Commentary: Brain function and political attitudes - political science or science fiction?
Brain function and political attitudes "" political science or science fiction?
You're receiving this issue of the Harvard Mental Health Letter with the presidential primary season in full swing. Timely, then, is a discussion of a study published in October 2007 in Nature Neuroscience, which provided evidence of what many Americans believe must be true: "Red" brains function somewhat differently from "blue" brains.
I'm referring, of course, to the color scheme first used in 2000 to differentiate Republican-leaning conservative "red" states from Democratic-leaning liberal "blue" states, which has more recently been extended to describe different political outlooks. It should be no surprise that many neuroscientists are convinced that political orientation originates in the brain. But political scientists, even those who are interested in political psychology, have not focused that much on biology, genetic inheritance, or brain function. The study of political psychology has, for the most part, been limited to separating the influences of early life (for example, your parents' attitudes or those of your childhood community) from later influences (such as historical events or political advertising).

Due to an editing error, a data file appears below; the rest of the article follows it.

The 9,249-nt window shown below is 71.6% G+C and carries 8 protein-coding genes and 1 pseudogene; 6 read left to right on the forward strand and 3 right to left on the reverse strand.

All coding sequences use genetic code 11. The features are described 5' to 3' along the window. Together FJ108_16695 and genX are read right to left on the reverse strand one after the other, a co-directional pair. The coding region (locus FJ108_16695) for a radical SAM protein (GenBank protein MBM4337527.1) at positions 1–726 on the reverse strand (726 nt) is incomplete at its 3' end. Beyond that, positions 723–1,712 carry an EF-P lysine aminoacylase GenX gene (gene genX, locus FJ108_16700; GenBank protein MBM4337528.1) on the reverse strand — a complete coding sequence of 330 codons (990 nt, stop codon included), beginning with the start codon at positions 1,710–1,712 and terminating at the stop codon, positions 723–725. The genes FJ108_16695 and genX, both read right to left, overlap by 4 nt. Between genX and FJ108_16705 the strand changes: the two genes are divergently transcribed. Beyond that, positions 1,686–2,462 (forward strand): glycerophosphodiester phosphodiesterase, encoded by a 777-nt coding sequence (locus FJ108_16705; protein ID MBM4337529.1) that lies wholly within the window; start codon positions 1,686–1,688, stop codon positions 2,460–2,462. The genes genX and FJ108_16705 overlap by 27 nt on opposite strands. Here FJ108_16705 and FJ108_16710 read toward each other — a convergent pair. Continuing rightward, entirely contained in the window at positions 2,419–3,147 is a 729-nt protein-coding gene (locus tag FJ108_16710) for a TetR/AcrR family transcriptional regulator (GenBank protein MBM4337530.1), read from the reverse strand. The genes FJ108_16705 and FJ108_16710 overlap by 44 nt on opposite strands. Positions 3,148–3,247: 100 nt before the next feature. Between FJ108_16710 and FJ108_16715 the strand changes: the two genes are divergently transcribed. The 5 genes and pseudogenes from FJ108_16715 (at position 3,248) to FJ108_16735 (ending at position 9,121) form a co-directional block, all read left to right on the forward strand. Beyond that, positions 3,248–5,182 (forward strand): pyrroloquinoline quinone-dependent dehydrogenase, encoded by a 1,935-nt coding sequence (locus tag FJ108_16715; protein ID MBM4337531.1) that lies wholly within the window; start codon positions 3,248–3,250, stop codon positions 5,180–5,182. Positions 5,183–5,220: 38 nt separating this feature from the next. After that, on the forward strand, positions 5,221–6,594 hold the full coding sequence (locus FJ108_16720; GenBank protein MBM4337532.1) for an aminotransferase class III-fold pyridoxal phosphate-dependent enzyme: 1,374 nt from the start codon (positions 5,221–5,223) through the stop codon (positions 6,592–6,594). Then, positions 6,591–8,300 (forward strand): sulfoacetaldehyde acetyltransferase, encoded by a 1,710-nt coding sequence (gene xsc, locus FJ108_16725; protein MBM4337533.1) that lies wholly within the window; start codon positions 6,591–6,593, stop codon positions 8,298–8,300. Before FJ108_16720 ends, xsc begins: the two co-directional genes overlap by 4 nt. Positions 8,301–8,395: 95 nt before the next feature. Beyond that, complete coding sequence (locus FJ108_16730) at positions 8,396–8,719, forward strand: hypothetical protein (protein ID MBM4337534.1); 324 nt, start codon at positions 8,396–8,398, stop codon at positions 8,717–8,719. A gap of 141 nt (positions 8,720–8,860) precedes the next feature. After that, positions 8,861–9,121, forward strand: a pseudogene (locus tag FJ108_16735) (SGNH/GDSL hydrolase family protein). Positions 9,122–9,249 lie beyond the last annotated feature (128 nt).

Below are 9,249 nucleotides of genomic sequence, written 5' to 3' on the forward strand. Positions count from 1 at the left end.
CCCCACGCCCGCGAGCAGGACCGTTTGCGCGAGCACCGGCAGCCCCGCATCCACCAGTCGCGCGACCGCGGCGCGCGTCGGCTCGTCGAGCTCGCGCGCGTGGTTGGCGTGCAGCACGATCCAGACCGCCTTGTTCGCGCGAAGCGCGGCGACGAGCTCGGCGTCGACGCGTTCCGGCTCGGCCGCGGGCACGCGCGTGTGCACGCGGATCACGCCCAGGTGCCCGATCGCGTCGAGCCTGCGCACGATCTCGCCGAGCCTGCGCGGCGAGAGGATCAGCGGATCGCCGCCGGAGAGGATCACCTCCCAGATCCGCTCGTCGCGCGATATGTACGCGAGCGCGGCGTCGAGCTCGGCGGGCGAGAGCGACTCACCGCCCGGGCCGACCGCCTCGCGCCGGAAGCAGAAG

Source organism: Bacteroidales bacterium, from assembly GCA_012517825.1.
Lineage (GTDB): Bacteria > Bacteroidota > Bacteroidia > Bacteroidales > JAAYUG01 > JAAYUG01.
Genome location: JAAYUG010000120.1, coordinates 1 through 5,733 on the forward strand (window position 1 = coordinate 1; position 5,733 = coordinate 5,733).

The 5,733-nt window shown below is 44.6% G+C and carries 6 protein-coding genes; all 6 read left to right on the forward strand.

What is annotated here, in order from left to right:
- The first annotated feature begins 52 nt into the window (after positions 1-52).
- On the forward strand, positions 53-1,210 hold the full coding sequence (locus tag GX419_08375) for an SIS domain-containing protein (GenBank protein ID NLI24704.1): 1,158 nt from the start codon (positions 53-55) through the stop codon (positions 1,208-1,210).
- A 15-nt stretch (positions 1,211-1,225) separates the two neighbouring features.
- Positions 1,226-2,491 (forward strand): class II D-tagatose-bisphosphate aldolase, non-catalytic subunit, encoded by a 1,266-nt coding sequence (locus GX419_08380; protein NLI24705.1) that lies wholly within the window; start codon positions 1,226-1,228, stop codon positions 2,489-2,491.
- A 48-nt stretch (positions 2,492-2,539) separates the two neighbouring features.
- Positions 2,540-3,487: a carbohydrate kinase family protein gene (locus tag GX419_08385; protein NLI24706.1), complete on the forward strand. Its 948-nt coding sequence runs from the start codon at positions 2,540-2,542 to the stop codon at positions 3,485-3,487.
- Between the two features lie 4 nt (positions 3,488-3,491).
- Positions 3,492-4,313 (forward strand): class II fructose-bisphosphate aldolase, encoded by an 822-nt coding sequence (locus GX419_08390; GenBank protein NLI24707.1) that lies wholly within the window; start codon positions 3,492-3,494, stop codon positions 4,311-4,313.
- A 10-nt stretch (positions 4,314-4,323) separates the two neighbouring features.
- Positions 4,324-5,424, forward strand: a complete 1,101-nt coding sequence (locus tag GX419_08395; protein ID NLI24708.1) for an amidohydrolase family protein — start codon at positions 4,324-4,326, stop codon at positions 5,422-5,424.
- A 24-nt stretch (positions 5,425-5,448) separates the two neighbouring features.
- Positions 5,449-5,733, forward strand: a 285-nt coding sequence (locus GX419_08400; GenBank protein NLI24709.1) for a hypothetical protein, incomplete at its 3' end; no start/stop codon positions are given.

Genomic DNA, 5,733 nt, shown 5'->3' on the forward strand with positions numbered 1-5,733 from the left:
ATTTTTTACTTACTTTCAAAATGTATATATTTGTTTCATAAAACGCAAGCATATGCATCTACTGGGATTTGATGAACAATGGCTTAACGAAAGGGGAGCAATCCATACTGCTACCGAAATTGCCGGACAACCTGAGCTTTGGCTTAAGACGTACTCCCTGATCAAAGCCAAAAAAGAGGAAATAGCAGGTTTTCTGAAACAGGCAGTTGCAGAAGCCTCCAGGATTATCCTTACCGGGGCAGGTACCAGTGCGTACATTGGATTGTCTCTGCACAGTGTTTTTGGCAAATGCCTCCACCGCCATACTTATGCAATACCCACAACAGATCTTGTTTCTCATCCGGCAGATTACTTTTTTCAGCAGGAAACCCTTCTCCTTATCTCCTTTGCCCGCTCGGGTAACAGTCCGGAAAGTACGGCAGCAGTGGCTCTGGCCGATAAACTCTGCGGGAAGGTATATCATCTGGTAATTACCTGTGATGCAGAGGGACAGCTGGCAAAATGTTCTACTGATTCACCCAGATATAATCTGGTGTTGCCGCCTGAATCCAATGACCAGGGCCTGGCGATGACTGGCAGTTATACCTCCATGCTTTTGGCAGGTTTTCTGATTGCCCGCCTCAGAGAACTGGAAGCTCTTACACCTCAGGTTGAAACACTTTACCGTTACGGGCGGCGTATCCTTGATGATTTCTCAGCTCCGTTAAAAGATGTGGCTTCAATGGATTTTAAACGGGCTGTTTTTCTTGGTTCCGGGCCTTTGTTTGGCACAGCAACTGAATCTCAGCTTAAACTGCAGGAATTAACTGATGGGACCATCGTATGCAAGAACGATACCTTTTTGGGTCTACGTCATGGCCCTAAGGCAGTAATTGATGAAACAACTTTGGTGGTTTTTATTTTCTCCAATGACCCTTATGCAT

It is probably safe to say that no one will ever find a red/blue gene that determines who is conservative and who is liberal, and brain scans that turn red or blue to indicate party preference will not be invented. But the notion of studying political neuroscience is not exactly science fiction, either. There is ample evidence that a person's genetic endowment influences such things as temperament and social attitudes from an early age. These very human qualities are bound to have an effect on political attitudes and choices later on. Some researchers, like the psychologists in New York and Los Angeles who published the Nature Neuroscience study, have begun to look at these questions.